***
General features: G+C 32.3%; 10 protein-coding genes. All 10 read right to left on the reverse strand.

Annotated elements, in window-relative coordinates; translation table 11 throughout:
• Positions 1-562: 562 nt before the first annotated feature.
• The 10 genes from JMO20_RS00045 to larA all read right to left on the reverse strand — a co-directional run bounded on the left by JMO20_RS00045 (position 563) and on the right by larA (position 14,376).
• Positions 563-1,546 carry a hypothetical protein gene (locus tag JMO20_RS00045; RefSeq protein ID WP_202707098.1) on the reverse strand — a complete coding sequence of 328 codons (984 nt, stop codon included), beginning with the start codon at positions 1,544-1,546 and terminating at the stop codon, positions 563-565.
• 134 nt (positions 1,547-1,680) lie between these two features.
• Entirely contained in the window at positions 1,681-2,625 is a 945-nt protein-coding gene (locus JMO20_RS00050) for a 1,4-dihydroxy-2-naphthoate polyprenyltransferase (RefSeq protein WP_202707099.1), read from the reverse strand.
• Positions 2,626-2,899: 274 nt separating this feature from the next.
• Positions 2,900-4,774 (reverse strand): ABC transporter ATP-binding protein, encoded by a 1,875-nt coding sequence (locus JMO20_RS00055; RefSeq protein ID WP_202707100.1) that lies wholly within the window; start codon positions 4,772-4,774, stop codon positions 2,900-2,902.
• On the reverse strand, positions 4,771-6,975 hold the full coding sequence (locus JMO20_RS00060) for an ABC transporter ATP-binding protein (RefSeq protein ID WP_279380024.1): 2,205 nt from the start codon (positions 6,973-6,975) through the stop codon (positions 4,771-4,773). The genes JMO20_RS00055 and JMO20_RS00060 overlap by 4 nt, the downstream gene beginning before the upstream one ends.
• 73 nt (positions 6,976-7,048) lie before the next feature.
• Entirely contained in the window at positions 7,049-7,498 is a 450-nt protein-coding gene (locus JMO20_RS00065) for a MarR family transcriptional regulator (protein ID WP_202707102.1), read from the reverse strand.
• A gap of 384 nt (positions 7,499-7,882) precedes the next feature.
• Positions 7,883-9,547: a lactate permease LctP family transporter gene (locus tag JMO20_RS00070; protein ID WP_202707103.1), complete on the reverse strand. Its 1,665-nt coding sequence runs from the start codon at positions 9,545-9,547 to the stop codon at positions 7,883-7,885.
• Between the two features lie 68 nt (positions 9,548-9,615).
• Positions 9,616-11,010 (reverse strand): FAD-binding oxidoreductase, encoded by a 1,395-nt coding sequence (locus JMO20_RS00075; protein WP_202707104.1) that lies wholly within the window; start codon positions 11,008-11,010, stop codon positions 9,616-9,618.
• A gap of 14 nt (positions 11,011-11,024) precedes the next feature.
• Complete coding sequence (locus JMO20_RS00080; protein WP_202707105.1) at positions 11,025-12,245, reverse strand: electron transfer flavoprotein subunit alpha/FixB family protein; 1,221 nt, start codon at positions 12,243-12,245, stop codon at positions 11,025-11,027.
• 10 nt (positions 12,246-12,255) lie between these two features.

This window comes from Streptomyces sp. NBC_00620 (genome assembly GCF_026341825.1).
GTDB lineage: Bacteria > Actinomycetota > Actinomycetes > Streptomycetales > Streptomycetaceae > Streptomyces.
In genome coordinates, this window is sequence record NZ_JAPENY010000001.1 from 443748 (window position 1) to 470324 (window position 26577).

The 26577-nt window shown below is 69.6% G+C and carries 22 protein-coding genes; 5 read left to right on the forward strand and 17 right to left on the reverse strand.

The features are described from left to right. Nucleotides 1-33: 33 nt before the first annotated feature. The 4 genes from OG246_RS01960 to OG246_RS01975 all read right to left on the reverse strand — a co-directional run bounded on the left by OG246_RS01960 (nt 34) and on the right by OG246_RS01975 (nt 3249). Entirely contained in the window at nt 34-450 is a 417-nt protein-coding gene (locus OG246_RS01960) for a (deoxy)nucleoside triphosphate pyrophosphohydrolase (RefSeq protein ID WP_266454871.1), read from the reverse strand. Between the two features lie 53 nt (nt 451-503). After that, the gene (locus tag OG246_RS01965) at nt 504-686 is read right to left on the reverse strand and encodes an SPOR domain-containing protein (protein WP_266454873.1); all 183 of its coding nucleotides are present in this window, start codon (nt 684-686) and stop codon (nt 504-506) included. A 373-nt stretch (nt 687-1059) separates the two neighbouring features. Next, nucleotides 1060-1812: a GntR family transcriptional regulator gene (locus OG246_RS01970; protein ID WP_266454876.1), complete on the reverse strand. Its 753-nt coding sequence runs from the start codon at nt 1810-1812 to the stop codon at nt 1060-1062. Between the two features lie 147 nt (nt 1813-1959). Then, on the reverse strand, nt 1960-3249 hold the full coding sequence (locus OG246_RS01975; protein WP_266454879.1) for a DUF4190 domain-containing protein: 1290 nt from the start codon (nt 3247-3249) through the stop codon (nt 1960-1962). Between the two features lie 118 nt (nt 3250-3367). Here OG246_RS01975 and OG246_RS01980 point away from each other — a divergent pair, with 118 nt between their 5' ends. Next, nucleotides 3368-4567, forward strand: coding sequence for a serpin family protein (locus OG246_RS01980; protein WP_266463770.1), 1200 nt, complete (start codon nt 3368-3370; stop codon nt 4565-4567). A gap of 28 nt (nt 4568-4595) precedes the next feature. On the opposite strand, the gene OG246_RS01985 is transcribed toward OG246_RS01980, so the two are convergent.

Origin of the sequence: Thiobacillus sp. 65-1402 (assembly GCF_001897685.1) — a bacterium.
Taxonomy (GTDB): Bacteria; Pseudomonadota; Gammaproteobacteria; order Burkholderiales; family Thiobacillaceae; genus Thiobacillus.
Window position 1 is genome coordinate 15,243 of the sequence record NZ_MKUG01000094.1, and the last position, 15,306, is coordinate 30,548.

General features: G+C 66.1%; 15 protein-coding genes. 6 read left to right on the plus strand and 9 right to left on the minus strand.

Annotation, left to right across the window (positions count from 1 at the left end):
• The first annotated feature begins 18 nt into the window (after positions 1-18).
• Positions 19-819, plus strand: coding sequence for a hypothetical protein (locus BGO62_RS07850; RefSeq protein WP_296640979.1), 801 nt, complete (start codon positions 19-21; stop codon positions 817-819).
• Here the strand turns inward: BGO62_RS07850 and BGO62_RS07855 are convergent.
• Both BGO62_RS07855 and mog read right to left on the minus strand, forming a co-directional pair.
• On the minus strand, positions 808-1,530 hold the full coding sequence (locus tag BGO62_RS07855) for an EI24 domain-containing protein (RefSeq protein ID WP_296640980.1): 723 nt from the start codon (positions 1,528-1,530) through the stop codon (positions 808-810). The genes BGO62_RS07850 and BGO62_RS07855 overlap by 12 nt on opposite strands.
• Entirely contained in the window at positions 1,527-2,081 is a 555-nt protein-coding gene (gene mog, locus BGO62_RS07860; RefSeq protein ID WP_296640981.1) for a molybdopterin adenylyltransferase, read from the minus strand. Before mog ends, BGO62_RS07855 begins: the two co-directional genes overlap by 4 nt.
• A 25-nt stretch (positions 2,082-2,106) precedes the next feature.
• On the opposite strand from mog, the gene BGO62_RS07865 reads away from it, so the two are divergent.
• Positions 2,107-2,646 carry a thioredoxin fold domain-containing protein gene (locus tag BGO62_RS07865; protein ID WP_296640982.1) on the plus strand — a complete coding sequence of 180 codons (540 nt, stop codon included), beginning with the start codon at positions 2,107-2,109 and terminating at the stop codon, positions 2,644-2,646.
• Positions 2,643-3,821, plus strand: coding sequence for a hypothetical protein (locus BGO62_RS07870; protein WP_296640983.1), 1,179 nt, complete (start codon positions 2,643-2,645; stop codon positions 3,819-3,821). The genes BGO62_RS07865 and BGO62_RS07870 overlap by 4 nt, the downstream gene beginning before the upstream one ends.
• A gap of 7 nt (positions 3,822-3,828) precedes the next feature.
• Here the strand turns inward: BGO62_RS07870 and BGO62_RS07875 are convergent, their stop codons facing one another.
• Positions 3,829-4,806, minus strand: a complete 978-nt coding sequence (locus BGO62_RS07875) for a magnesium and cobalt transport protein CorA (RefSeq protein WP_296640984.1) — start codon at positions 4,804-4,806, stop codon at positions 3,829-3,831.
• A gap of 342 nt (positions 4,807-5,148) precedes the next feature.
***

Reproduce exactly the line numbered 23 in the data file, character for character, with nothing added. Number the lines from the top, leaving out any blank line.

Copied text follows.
The 26577-nt window shown below is 69.6% G+C and carries 22 protein-coding genes; 5 read left to right on the forward strand and 17 right to left on the reverse strand.